It is difficult to say precisely when "domestic" cats first arrived in Britain. One school of thought suggests that the breed we now call the British Shorthair arrived in this country with the invading Roman troops, somewhere between the 1st and 4th century A.D. Another suggestion is that they are simply a domesticated variety of the indigenous wild cat, which still exists today but is rarely seen outside the Scottish highlands. Even there, the numbers are rapidly diminishing.
When cat shows first became popular, the most commonly colored shorthairs were white, black, black and white and tabby. Little did she realize how popular this variety would become. What she dismissed as a humble, "common" cat today ranks second only to the Persian in registration figures and is available in a multitude of different colors and patterns. It is undoubtedly a well-respected and acknowledged breed worldwide. The only variety in this group that impressed Frances Simpson in any way was the Manx — currently the least numerous of any of the recognized breeds. How times have changed!
The British Shorthair has seen many changes since these early days, and today it appears to bear little resemblance to the native mixed breed. Breeders have sought to improve the type, and this has given a compact and chunky cat that is also the breed most often chosen to advertise cat food.
Sweet natured and affectionate, British Shorthairs have been eloquently described by one breeder of these cats as "the next best thing to a fireside moggie!" With their thick, plush coats and rounded shape, they are the real teddy bears of the cat world.Origins
The gene for short hair dominates over that for long hair — most "mongrel" cats have short fur — and this helps explain the origins of the modern pedigree British Shorthair.
Similarly, short-coated cats are found throughout Europe and in the U.S., and have given rise to the European and American Shorthairs. Along with the imported Persian and Siamese breeds, these indigenous shorthairs were first seen at the early cat shows that took place at the turn of the nineteenth century, and they provided the basic gene pool for the breed that is now recognized as the British Shorthair.Appearance
This is a chunky, sturdy and muscular breed, the males being noticeably larger than the females. The British has a broad chest, with short, stocky legs and a short, round-tipped tail. The head is broad and well rounded, with small, neat, wide-set ears.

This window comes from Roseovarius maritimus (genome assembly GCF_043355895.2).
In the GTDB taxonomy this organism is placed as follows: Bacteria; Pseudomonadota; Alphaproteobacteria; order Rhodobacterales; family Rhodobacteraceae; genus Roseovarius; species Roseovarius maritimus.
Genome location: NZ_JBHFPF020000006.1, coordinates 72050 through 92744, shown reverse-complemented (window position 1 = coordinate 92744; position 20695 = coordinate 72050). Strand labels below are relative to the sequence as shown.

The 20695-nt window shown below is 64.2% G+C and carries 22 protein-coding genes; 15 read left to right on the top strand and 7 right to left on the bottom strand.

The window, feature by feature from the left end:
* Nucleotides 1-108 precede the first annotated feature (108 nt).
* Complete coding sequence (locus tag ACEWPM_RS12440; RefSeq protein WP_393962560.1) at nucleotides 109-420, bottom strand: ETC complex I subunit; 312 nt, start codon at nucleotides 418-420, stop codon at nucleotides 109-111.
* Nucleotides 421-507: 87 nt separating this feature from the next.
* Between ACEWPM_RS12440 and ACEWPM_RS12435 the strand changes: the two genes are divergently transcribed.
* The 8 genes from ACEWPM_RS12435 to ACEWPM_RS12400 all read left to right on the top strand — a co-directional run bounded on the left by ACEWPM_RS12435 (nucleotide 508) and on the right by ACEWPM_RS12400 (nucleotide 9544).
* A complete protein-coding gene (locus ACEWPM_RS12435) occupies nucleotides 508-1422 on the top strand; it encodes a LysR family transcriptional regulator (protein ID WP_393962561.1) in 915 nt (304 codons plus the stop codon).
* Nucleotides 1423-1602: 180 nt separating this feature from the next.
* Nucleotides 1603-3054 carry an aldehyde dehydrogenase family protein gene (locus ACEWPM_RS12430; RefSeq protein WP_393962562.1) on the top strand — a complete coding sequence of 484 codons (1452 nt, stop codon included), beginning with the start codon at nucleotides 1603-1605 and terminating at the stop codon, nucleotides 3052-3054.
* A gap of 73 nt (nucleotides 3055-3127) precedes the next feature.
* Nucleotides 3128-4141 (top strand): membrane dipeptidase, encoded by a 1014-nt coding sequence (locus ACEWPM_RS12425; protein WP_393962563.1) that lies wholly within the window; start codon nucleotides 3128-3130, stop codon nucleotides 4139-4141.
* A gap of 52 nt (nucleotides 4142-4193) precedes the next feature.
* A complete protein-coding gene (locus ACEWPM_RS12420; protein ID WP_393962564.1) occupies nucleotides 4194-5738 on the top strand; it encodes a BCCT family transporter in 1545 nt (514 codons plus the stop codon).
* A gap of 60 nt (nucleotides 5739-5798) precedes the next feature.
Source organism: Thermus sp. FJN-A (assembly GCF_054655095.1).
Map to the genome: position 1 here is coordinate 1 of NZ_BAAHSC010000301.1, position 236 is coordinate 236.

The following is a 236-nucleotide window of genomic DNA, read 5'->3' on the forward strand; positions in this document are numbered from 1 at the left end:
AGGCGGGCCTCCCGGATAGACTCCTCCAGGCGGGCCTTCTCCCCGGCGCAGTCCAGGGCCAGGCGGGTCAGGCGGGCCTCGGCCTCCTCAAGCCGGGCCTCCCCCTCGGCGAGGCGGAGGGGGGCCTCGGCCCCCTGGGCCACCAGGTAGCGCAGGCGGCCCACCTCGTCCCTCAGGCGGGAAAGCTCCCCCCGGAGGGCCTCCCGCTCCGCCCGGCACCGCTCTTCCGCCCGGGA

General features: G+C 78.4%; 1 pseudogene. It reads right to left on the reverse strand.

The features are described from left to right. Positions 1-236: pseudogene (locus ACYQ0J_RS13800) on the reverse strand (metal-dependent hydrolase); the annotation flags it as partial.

Male British should also show distinct "jowls" around the cheeks. The eyes are lustrous, usually a deep orange or copper color, reflecting the coat color (though there are some exceptions). The coat is short, crisp, dense and plush. The overall look of the British should be of a cobby cat, but without the extreme facial conformation of the Persian or Exotic.
Origin: Britain (U.S.A.)
GCCF Group: British Shorthairs
It is warm and loving. This is an all-around cat, meaning that it is comfortable in environments where there are not a lot of people around and also in environments where a family can spend a lot of time with it.
This cat is fine when left alone for the day. Just remember to leave out the basics for this cat; some food, water and a litter box.
"Laidback" pretty much sums up this breed, though there are some exceptions, such as the Silver Tabbies and Himalayan varieties. The British Shorthair is not one of the most active of pedigree breeds. Some might even call it lazy. In general, these are big, friendly, purring machines that will like nothing better than to doze on a comfy lap.Suitability as a pet
The British Shorthair make an ideal pet for any household as nothing seems to faze them. They are equally at home with a single person as with a household full of other pets and children. They are low maintenance; they don't demand constant attention and entertainment. However, their dense coats shed quite heavily, especially in the warmer months, so they do require regular grooming. This is especially so in the case of the Manx, which has an unusual double coat.